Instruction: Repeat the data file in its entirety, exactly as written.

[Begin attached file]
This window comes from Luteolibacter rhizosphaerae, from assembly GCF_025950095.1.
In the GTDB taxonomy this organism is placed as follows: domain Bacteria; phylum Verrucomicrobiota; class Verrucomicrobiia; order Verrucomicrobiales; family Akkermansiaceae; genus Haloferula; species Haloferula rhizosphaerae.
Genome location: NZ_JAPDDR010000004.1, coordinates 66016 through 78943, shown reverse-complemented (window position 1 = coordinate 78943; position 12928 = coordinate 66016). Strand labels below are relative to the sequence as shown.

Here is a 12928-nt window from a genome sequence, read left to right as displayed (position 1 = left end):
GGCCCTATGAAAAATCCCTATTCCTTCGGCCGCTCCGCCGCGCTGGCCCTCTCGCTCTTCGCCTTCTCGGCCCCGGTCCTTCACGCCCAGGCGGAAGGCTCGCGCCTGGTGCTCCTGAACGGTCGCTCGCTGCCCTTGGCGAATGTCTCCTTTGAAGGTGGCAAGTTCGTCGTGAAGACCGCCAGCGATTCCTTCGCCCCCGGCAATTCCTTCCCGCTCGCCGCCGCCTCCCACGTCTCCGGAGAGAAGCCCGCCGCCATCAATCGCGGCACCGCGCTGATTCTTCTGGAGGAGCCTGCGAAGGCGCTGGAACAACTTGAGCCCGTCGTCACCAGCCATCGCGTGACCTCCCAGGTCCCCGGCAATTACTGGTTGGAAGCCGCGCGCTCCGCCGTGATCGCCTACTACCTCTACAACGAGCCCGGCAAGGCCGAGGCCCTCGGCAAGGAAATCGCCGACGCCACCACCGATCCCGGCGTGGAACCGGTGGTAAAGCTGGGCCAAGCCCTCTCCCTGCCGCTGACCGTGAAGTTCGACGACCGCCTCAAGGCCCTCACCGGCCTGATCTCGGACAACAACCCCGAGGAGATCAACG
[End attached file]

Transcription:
This window comes from Luteolibacter rhizosphaerae, from assembly GCF_025950095.1.
In the GTDB taxonomy this organism is placed as follows: domain Bacteria; phylum Verrucomicrobiota; class Verrucomicrobiia; order Verrucomicrobiales; family Akkermansiaceae; genus Haloferula; species Haloferula rhizosphaerae.
Genome location: NZ_JAPDDR010000004.1, coordinates 66016 through 78943, shown reverse-complemented (window position 1 = coordinate 78943; position 12928 = coordinate 66016). Strand labels below are relative to the sequence as shown.

Here is a 12928-nt window from a genome sequence, read left to right as displayed (position 1 = left end):
GGCCCTATGAAAAATCCCTATTCCTTCGGCCGCTCCGCCGCGCTGGCCCTCTCGCTCTTCGCCTTCTCGGCCCCGGTCCTTCACGCCCAGGCGGAAGGCTCGCGCCTGGTGCTCCTGAACGGTCGCTCGCTGCCCTTGGCGAATGTCTCCTTTGAAGGTGGCAAGTTCGTCGTGAAGACCGCCAGCGATTCCTTCGCCCCCGGCAATTCCTTCCCGCTCGCCGCCGCCTCCCACGTCTCCGGAGAGAAGCCCGCCGCCATCAATCGCGGCACCGCGCTGATTCTTCTGGAGGAGCCTGCGAAGGCGCTGGAACAACTTGAGCCCGTCGTCACCAGCCATCGCGTGACCTCCCAGGTCCCCGGCAATTACTGGTTGGAAGCCGCGCGCTCCGCCGTGATCGCCTACTACCTCTACAACGAGCCCGGCAAGGCCGAGGCCCTCGGCAAGGAAATCGCCGACGCCACCACCGATCCCGGCGTGGAACCGGTGGTAAAGCTGGGCCAAGCCCTCTCCCTGCCGCTGACCGTGAAGTTCGACGACCGCCTCAAGGCCCTCACCGGCCTGATCTCGGACAACAACCCCGAGGAGATCAACG